Dublin Core


Archaeological zone of Athens


Printed map by Ka[lligas?].
48 x 70 cm.
Scale 1:500.
This map shows an area of the city of Athens expropriated for archaeological excavation. In fact it is a map of the Agora and Theseion sections of Athens that shows us what the area was like in 1936, after five years of excavations by the American School of Classical Studies. This tremendous series of excavations, which are continuing today, have revealed the reality of the ancient Agora of Athens, that "assembly-place par excellence where the citizens of Athens met daily in the open air for all purposes of community life... it became the recognized venue for the transaction of business or the discussion of philosophy... St. Paul disputed in the Agora daily with them that met with him" (– Blue Guide). The map is of the area between the Kifissia-Piraeus railway line and the Acropolis, which was declared an archaeological zone by law (law no. 4212) in the mid-1920s.

The American School of Classical Studies in Athens was founded in 1882. Its chief project in Athens has been the excavation of the area of the Agora, a tremendous undertaking. Proposals for the excavations began as early as 1924. In 1926 the Archaeological Section of the Ministry of Education published a pamphlet by K. Kourouniotes preparing the groundwork for public acceptance of the American School initiative, and in 1927 the Greek Government proposed that the American School should pay for the expropriated properties and undertake the excavation of the area. By 1928 the negotiations were successfully concluded. The expropriations began with the financial support of John D. Rockefeller, Jr., and excavations began in 1931 in an exploratory manner. In 1934 the most important initial discoveries began to be made. As far as the system of expropriation was concerned, each year from 1931 to 1940 certain blocks of houses were chosen for expropriation. It is clear from a surviving document in the Gennadius Library of the American School of Classical Studies, which includes a much reduced but similar map of the area, that the householders were not satisfied with the suggested payments for their properties and that as early as 1930 they had formed a committee to fight the expropriations. This map appears to depict the extent of the expropriations and the initial finds which had appeared by 1936; the fact that the caption is in Greek only might indicate that the map was prepared for the Greek committee.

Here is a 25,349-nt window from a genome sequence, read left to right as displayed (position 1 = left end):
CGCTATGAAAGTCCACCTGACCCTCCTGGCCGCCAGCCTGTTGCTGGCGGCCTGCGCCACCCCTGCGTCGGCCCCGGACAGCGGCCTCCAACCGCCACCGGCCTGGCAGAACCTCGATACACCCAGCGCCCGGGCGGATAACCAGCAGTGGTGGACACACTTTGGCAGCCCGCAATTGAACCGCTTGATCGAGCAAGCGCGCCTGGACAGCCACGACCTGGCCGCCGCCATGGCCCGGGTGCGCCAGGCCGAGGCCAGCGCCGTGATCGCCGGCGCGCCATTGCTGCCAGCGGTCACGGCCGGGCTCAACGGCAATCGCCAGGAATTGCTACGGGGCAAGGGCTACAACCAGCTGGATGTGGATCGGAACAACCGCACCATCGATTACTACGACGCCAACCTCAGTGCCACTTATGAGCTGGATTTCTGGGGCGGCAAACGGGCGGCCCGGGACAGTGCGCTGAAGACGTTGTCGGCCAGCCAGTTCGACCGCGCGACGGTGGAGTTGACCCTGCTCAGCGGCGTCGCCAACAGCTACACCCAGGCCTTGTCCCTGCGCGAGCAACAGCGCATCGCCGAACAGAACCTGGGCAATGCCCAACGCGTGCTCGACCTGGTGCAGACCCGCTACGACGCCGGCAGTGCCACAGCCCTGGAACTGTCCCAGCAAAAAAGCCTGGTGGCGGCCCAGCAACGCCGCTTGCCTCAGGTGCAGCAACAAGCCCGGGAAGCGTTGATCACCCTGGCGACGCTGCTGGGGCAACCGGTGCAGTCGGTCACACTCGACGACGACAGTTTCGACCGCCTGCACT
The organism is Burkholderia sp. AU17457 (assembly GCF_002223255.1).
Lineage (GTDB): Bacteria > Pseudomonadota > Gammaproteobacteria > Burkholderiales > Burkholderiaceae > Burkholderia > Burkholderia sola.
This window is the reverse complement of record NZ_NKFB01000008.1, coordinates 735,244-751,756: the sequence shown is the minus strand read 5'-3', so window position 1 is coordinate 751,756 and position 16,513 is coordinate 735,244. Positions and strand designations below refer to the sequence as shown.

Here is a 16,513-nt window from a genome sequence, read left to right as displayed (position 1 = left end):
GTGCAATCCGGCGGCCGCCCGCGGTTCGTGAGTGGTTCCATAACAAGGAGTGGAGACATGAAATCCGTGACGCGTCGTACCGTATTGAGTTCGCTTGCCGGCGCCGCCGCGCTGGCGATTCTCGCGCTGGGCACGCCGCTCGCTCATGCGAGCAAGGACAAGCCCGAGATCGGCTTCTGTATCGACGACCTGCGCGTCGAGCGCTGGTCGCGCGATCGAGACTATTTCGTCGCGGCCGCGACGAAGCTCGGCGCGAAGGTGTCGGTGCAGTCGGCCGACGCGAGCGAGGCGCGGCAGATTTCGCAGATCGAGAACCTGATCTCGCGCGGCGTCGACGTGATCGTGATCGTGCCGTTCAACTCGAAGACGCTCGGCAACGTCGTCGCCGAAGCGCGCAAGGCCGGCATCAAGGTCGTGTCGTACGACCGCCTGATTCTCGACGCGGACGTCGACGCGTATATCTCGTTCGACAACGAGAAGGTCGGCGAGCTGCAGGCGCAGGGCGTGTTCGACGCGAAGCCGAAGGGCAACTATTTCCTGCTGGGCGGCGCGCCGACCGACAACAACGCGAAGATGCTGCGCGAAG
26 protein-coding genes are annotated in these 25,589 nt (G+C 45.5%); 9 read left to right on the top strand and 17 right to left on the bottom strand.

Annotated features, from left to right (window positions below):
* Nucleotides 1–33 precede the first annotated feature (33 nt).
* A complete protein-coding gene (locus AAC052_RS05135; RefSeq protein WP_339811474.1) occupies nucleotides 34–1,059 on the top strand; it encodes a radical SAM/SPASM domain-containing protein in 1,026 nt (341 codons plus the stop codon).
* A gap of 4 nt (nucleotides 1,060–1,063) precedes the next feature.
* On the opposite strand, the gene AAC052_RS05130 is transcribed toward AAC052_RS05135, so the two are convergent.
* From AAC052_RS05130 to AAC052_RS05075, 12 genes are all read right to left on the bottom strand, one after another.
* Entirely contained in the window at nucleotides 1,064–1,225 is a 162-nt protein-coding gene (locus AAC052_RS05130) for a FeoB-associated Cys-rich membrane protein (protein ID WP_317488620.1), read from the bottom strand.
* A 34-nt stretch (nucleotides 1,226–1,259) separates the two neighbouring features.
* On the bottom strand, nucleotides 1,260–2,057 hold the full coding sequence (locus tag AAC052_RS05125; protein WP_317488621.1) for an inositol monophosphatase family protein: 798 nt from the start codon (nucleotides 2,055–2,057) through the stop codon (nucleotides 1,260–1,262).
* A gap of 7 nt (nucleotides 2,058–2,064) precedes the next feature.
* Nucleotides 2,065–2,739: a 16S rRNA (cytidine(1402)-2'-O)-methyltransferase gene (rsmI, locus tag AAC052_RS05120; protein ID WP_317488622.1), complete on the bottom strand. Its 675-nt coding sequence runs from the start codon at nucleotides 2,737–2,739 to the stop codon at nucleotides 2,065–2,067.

Athens, 1936.




From the collection of the W. F. Albright Institute of Archaeological Research (Jerusalem), Map 21-21-1.



"Archaeological zone of Athens," online in Digital Library for International Research Archive, Item #13, (accessed May 23, 2024).


Share this Item